1986, 43-60. Hoffer, G. E., S. W. Pruitt and R. J. Reilly. "The Impact of Product Recalls on the Wealth of

Sellers: A Reexamination." Journal of Political Economy, June 1988, 663-70. Jarrel, G. and S. Peltzman. "The Impact of Product Recalls on the Wealth of Sellers." Journal

of Political Economy, June 1985, 512-36.

(*) Associate Professor, Finance Department, University of Nebraska-Lincoln, Lincoln, Nebraska. I am grateful to Andrew Chalk, Richard DeFusco, Otis Gilley and Richard Sweeney for helpful comments. I am responsible for any remaining errors.

1. While American Airlines did not admit guilt, Chalk points out that the courts, in plaintiff's cases, split the liability: approximately 85 percent to American Airlines and 15 percent to McDonnell Douglas. A formal liability sharing agreement between American and McDonnell was reached in later cases but the details were not announced to the public. The legal and public perception thus appeared to hold American at fault.

2. Two articles in the Wall Street Journal addressed this issue to some extent: "Travelers Trauma: Some Passengers to Avoid the DC10," June 5, 1979, and "Some Travelers Still Go to Great Lengths to Avoid the DC10s," August 30, 1979. Immediately after the crash there appeared to be a great number of travelers trying to rebook flights. They were typically hindered by the limited number of non-DC-10 flights to certain destinations. The later article noted that in August some travelers still appeared to consciously avoid the DC-10, although the number had substantially declined. Several other travelers interviewed actually preferred the DC-10 because they felt the added inspections required after the crash insured a safer plane.

3. See Chalk [1986] for the detailed discussion on the estimation of the market model parameters. Also note the typographical error in Chalk's equation (2) defining the abnormal return.

4. The value-weighted index was also used to estimate equation (2) with no significant differences in the results reported in this study.

5. The 150 day estimation period is consistent with that employed by Chalk. As in Chalk, the market model was estimated over a period of 150 days before and after the crash, a period 100 days immediately before the crash, and a 100-day period ending 50 days before the crash. The results were similar, although the magnitude of the cumulative residuals varied widely with the estimation period chosen. The cumulative residuals were not significant in any of the periods, however.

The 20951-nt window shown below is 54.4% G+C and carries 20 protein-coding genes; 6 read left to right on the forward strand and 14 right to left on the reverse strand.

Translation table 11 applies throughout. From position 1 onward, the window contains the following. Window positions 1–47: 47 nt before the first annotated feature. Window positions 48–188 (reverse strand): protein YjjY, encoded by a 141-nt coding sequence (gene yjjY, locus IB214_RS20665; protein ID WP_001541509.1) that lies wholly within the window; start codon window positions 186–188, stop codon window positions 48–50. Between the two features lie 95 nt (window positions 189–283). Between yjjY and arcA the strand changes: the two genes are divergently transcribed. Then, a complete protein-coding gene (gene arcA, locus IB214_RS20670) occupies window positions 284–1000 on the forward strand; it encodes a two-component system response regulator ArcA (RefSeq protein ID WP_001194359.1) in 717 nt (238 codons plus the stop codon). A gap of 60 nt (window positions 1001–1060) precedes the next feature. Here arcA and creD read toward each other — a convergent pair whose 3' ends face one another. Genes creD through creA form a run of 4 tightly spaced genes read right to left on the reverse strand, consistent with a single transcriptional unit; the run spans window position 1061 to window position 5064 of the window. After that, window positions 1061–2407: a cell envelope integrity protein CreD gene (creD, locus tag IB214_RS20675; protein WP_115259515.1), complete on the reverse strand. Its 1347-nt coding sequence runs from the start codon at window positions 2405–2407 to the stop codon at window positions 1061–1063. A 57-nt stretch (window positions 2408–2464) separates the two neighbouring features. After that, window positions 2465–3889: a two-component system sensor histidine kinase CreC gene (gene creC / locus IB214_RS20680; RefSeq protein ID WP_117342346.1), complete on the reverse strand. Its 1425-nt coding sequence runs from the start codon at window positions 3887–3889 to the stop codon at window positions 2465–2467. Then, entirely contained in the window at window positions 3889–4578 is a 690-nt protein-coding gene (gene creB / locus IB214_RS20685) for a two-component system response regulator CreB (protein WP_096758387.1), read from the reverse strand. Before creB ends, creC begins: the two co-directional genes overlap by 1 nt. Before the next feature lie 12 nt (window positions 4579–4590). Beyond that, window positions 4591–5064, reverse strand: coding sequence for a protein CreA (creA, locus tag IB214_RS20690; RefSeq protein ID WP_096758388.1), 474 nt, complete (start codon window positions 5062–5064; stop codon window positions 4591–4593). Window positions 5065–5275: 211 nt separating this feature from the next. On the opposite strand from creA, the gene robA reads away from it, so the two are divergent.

6. The DC-10 portfolio included United, Continental, National Northwest, KLM, World, and Western Airlines. The non-DC-10 portfolio included Alaskan, Braniff, Delta, Eastern, Frontier, Hawaiian, Ozark, PSA, Pan Am, Piedmont, Republic, Southwest, Texas, TWA, and US Air Airlines. Alternative portfolios were constructed by eliminating the small regional carriers or those involved in an impending merger, with no significant difference in the reported results.

7. An expanded version of Table II, identical to that found in Chalk except for the companies, is available from the author on request.

8. Chalk indicates that the results reorted in that table are generated for the model estimated 150 days before the crash and 150 days following the last prediction period. I obtained similar results for McDonnell Douglas for the model estimated 150 days before and after the crash. The cumulative residuals for the three dates in Table III are -13.49 percent, -19.42 percent, and -21.27 percent with respective Z-scores of 0.68, 1.07, and 1.08. Thus, I agree with Chalk that the cumulative returns are sensitive to the estimation period. Interestingly, the cumulative residuals for McDonnell Douglas using the estimation period 100 days before the crash are +1.99 percent, +2.09 percent, and +1.03 percent (all statistically insignificant) for the three dates in the table. The cumulative residuals from the CRSP excess returns tape are also insignificant.

9. The cumulative abnormal returns found by Chalk could be considered similar in nature to those found by Jarrel and Peltzman [1985] in their study of automobile recalls. However, a recent paper by Hoffer, Pruitt and Reilly [1988] replicates the Jarrel and Peltzman study with a revised event study methodology. They find little significant evidence that securities markets penalize shareholders for an automobile recall. As noted, the cumulative returns for McDonnell Douglas are not significant in this case either.
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Title Annotation:includes comment
Author:Chalk, Andrew J.; Karels, Gordon V.
Publication:Economic Inquiry
Date:Apr 1, 1989